Have you ever looked at the cover of a book and knew that the story was going to hook you? That’s how I felt when I saw The Stars are Fire by Anita Shreve. Swirling fire, a deep red cover, and a bold font all signaled to me that the content of this book was going to leave me wanting more. Shreve exceeded my expectations with this novel.
The Stars are Fire is a piece of historical domestic fiction that focuses around the Great Maine Fire of 1947. This real event is given a fictionalized twist as Shreve tells the story of Grace Holland’s attempts to survive and rebuild after her life falls into ruins around her. After a summer-long drought, fires began near Bar Harbor and started ravaging the coast of Maine. People were left wondering where to escape to and hoping that the closeness of the sea would spare them from the brunt of the fire.
Grace Holland lives with her husband Gene and their two small toddlers. Five months pregnant, Grace is left to protect her children on her own after Gene leaves her to go help fight the fires. Grace and her best friend, Rosie, race to the sea with their four children to try to survive the flames. Keeping their children alive is their only priority as Grace and Rosie watch in abject horror as their houses and the community that they have grown to love bursts into flames. Hunkered down in the sand by the ocean, Grace fights to keep her children alive, sacrificing her own body to do so.
In the morning, Grace finds herself and her children wonderfully alive, but their lives have irrevocably changed. They’re penniless, homeless, and without a father or husband. Gene never returned from fighting the fires and no one knows where he is. Facing an uncertain future, Grace is forced to rely on the kindness of strangers until she either finds Gene or her mother or gets a job to support herself. Grace has to make a new life for herself and her children, something that both frightens and excites her since her life with Gene was not the most loving or supportive. While she has suffered great losses, Grace is able to move forward, find new happiness, and discover all the things she was missing when she was living with Gene. Just when she is settled into a new normal, something out of the blue happens and Grace is forced to be braver than she ever was before.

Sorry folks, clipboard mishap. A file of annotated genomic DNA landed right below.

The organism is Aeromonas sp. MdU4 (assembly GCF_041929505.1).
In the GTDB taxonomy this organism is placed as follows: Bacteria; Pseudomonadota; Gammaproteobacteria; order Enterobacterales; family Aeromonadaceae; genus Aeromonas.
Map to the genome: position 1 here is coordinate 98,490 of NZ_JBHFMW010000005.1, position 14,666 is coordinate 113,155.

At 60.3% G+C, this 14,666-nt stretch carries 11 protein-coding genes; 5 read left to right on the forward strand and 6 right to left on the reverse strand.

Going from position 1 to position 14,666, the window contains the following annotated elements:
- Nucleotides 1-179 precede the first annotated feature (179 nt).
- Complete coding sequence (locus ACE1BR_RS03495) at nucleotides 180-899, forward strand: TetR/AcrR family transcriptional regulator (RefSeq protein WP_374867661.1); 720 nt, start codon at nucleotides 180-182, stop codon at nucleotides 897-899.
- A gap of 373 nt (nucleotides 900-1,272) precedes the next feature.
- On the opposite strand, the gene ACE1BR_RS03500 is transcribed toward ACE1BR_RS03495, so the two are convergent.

I really enjoyed this book. It was the first Anita Shreve book that I read and the first book in a really long time that had me wishing it would have been longer. There were so many characters whose backstories I was yearning to know more of and the ending had me on the edge of my seat wondering what would happen. This book is set up so well that Shreve could easily spin it into a series. Here’s to hoping she does!
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Await Your Reply by Dan Chaon is not what I thought it would be, but I was pleasantly surprised! (To be honest, I picked this book purely based on the cover, something I’m guilty of doing a lot.) This book is a literary thriller that tells the story of the far-reaching consequences of identity theft. Await Your reply begins by introducing the three main characters: Miles, Ryan, and Lucy.
Miles is on a mission to find his missing twin brother, Hayden. Hayden disappeared over ten years ago, leaving Miles desperate for clues. His search takes him everywhere and has Miles deciphering letters and clues that will hopefully lead to Hayden. The brothers’ relationship and their shared childhood is a major driving factor in Miles’ concern over where his brother is.
Ryan is struggling in college and basically in his life in general. He doesn’t know what to do. Add in that he just realized that he’s adopted(how could his parents hide that secret from him his whole life?!) and Ryan is even more lost than before. His desire to learn more about his past and figure out what he wants to do with his life lead him down a dark road.
Lucy is completely over her small country hometown. She wants to escape, travel the world, and find her purpose. Lucy is presented with a way to leave her hometown in the dust, something that she jumps on! Lucy’s escape quickly proves more dangerous and mysterious than she initially thought. The consequences of her rash decision will leave her reeling and confused over just who she should trust.
I found the plotlines and each character’s timelines to be a little tricky to follow at first. If you decide to read this book, I urge you to not give up because everything becomes clear towards the end. I honestly was very surprised about some of the connections and the twists/turns that the author came up with. I didn’t see them coming! Highly recommend (If you can listen to this book, do it! The narrator was very good.)
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Sharp Objects was Gillian Flynn’s literary debut in 2006, followed after with Dark Places in 2009, Gone Girl in 2012, and The Grownup in 2014. Flynn’s first three works are all suspenseful, dark books full of thrilling chases, tragedies, secrets, and lies. I was introduced to Gillian Flynn through Gone Girl and immediately dived into her other books.